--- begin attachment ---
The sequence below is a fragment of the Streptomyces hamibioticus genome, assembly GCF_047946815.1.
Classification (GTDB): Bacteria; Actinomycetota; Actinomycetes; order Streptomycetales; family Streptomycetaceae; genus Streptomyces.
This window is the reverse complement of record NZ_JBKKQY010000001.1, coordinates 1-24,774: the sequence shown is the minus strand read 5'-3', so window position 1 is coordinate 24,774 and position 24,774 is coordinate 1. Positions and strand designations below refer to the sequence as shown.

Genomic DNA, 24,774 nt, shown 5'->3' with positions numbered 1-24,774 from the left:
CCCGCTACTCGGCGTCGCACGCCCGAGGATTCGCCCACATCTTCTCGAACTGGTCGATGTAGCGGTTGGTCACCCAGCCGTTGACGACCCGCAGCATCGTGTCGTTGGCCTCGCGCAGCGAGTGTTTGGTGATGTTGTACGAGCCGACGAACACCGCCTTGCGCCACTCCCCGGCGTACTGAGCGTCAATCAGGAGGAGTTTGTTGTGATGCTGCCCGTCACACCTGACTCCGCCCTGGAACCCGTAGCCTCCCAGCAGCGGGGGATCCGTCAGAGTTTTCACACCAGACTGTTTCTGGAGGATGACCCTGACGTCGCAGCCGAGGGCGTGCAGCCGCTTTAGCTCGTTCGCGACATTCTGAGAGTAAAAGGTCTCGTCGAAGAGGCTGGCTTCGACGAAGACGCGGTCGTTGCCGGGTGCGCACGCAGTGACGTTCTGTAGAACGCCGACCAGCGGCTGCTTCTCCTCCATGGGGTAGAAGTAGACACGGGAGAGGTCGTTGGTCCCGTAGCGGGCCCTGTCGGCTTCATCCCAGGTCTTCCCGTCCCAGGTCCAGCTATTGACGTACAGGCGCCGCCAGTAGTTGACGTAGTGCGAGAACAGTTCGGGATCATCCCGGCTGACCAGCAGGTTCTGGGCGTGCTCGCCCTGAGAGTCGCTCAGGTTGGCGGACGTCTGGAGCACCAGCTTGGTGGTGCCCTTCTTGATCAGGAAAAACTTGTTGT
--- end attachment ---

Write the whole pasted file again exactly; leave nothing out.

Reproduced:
The sequence below is a fragment of the Streptomyces hamibioticus genome, assembly GCF_047946815.1.
Classification (GTDB): Bacteria; Actinomycetota; Actinomycetes; order Streptomycetales; family Streptomycetaceae; genus Streptomyces.
This window is the reverse complement of record NZ_JBKKQY010000001.1, coordinates 1-24,774: the sequence shown is the minus strand read 5'-3', so window position 1 is coordinate 24,774 and position 24,774 is coordinate 1. Positions and strand designations below refer to the sequence as shown.

Genomic DNA, 24,774 nt, shown 5'->3' with positions numbered 1-24,774 from the left:
CCCGCTACTCGGCGTCGCACGCCCGAGGATTCGCCCACATCTTCTCGAACTGGTCGATGTAGCGGTTGGTCACCCAGCCGTTGACGACCCGCAGCATCGTGTCGTTGGCCTCGCGCAGCGAGTGTTTGGTGATGTTGTACGAGCCGACGAACACCGCCTTGCGCCACTCCCCGGCGTACTGAGCGTCAATCAGGAGGAGTTTGTTGTGATGCTGCCCGTCACACCTGACTCCGCCCTGGAACCCGTAGCCTCCCAGCAGCGGGGGATCCGTCAGAGTTTTCACACCAGACTGTTTCTGGAGGATGACCCTGACGTCGCAGCCGAGGGCGTGCAGCCGCTTTAGCTCGTTCGCGACATTCTGAGAGTAAAAGGTCTCGTCGAAGAGGCTGGCTTCGACGAAGACGCGGTCGTTGCCGGGTGCGCACGCAGTGACGTTCTGTAGAACGCCGACCAGCGGCTGCTTCTCCTCCATGGGGTAGAAGTAGACACGGGAGAGGTCGTTGGTCCCGTAGCGGGCCCTGTCGGCTTCATCCCAGGTCTTCCCGTCCCAGGTCCAGCTATTGACGTACAGGCGCCGCCAGTAGTTGACGTAGTGCGAGAACAGTTCGGGATCATCCCGGCTGACCAGCAGGTTCTGGGCGTGCTCGCCCTGAGAGTCGCTCAGGTTGGCGGACGTCTGGAGCACCAGCTTGGTGGTGCCCTTCTTGATCAGGAAAAACTTGTTGT